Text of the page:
That said, Crisis Group’s recent interviews suggest that many residents lack strong feelings one way or another, stressing that they would accept whatever arrangement brought security.[fn]Crisis Group interviews, areas along the contact line, 2017-2018.Hide Footnote  “We don’t care anymore who takes us – Russia or Ukraine – we just need to be somewhere”, a pensioner crossing the line of separation near Luhansk told Crisis Group.[fn]Crisis Group interview, pensioner, Starobilsk, December 2017.Hide Footnote  “I’d be happy to be part of Russia, and I wasn’t unhappy in Ukraine”, a pensioner from Donetsk remarked. “But you know where I really want to live? The Soviet Union”.[fn]Crisis Group interview, pensioner, Mariupol, May 2018.Hide Footnote  These views – including the allusion to the Soviet Union as a benchmark for social security – echoed those expressed by other residents in Donbas in 2018.[fn]See Crisis Group Europe Report N°252, “Nobody Wants Us”: The Alienated Civilians of Eastern Ukraine, 1 October 2018.Hide Footnote

Those who oppose reintegration cite mistrust of the Ukrainian government rather than enthusiasm for the de facto republics’ leaders. They rarely display a coherent vision for what life in an independent state or Russia would look like. “My wife is for Ukraine”, a factory worker from Luhansk explained, “but I’m for the LPR because, well, you know, we’ve got to support it. We’re under attack”.[fn]Crisis Group interview, factory worker, Sievierodonetsk, December 2017.Hide Footnote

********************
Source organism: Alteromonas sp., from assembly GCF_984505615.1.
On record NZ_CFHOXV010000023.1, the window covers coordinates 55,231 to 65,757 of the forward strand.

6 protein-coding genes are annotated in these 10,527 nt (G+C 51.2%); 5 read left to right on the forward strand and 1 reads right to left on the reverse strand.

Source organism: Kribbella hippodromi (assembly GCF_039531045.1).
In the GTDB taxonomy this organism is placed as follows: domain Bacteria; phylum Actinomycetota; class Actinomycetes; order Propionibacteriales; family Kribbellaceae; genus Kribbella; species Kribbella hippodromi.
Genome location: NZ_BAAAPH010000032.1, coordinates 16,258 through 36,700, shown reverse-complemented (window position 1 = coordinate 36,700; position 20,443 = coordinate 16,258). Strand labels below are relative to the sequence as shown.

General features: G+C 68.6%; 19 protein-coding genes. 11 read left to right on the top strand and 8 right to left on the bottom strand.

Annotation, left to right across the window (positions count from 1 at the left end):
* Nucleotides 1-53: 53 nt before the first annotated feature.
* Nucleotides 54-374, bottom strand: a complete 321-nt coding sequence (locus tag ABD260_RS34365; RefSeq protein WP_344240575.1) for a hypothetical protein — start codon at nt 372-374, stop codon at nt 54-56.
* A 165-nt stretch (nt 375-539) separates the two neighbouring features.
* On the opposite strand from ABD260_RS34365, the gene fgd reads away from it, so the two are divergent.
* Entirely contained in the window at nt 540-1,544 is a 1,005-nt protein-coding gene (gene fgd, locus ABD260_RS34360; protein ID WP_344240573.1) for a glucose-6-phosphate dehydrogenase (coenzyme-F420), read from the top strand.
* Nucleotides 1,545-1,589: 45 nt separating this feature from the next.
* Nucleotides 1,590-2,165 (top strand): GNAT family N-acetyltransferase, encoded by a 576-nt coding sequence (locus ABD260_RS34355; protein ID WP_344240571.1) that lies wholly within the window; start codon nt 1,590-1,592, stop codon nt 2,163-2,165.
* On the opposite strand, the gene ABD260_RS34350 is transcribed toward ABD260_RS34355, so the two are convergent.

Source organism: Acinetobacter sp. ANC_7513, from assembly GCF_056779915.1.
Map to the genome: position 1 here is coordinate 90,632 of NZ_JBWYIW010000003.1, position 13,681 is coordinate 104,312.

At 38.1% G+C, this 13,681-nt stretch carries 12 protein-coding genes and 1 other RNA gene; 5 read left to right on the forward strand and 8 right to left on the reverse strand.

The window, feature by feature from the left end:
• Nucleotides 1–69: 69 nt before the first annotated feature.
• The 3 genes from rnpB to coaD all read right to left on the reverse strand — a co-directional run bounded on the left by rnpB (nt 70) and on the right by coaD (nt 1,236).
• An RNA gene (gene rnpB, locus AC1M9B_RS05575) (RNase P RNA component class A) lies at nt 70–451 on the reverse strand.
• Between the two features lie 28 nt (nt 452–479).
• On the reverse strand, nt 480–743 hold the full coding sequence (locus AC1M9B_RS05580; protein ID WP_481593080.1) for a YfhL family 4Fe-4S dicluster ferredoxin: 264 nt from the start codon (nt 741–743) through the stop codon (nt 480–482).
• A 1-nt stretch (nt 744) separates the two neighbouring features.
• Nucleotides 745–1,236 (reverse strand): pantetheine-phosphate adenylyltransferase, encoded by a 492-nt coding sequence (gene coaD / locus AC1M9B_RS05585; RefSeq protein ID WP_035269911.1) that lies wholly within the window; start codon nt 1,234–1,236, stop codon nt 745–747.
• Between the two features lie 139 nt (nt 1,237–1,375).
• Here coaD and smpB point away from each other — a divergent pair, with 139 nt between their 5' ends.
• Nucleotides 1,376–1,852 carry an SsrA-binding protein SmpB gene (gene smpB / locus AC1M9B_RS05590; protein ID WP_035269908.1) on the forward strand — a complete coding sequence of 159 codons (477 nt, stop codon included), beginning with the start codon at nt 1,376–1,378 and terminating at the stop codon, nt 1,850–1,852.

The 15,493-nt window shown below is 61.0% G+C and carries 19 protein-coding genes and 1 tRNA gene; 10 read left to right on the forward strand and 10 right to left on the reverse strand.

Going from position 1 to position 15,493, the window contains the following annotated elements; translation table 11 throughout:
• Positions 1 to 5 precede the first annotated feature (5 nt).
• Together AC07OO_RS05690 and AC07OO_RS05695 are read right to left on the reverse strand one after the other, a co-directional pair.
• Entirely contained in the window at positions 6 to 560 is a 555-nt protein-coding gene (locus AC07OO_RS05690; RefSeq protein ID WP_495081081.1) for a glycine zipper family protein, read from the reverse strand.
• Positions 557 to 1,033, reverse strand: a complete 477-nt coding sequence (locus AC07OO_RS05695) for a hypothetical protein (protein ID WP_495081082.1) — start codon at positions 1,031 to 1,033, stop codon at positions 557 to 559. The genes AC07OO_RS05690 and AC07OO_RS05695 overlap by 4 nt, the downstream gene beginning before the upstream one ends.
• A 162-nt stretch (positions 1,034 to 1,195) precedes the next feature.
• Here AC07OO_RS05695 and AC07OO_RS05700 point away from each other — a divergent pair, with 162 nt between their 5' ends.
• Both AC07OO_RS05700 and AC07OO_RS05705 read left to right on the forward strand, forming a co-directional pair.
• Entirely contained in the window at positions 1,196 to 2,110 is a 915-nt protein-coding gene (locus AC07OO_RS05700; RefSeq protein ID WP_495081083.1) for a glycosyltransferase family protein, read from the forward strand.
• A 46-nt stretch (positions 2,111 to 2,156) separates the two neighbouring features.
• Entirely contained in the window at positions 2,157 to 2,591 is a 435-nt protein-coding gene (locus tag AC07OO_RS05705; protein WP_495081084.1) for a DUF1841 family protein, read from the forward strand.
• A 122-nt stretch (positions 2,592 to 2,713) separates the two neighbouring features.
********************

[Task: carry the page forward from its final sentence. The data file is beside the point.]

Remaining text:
People cite concerns that reflect both their first-hand experiences and tropes common in pro-Kremlin and “official” D/LPR media, notably the supposed ubiquity of state-sponsored, far-right violence in Ukraine and the perception that Kyiv is the aggressor. In the words of one Luhansk pensioner, who said a sniper had killed her non-combatant son, “[then-Ukrainian President Petro] Poroshenko is now saying we’re a crucial part of Ukraine – so then why did they kill so many of us?”[fn]Crisis Group interview, pensioner, Sievierodonetsk, November 2018. Poroshenko was president from 2014-2019. He lost the 21 April 2019 runoff election to Volodymyr Zelenskyy.Hide Footnote  While Russian propaganda distorts people’s perceptions, five years of policies from Kyiv have felt to many locals like an intentional effort to cut them off as punishment for ostensibly supporting the separatist cause. Those policies, while not necessarily intentionally discriminatory, have in effect erected legal, political, economic and ideological barriers isolating Ukrainian citizens in rebel-held territories.[fn]See Crisis Group Report, “Nobody Wants Us”: The Alienated Civilians of Eastern Ukraine, op. cit.Hide Footnote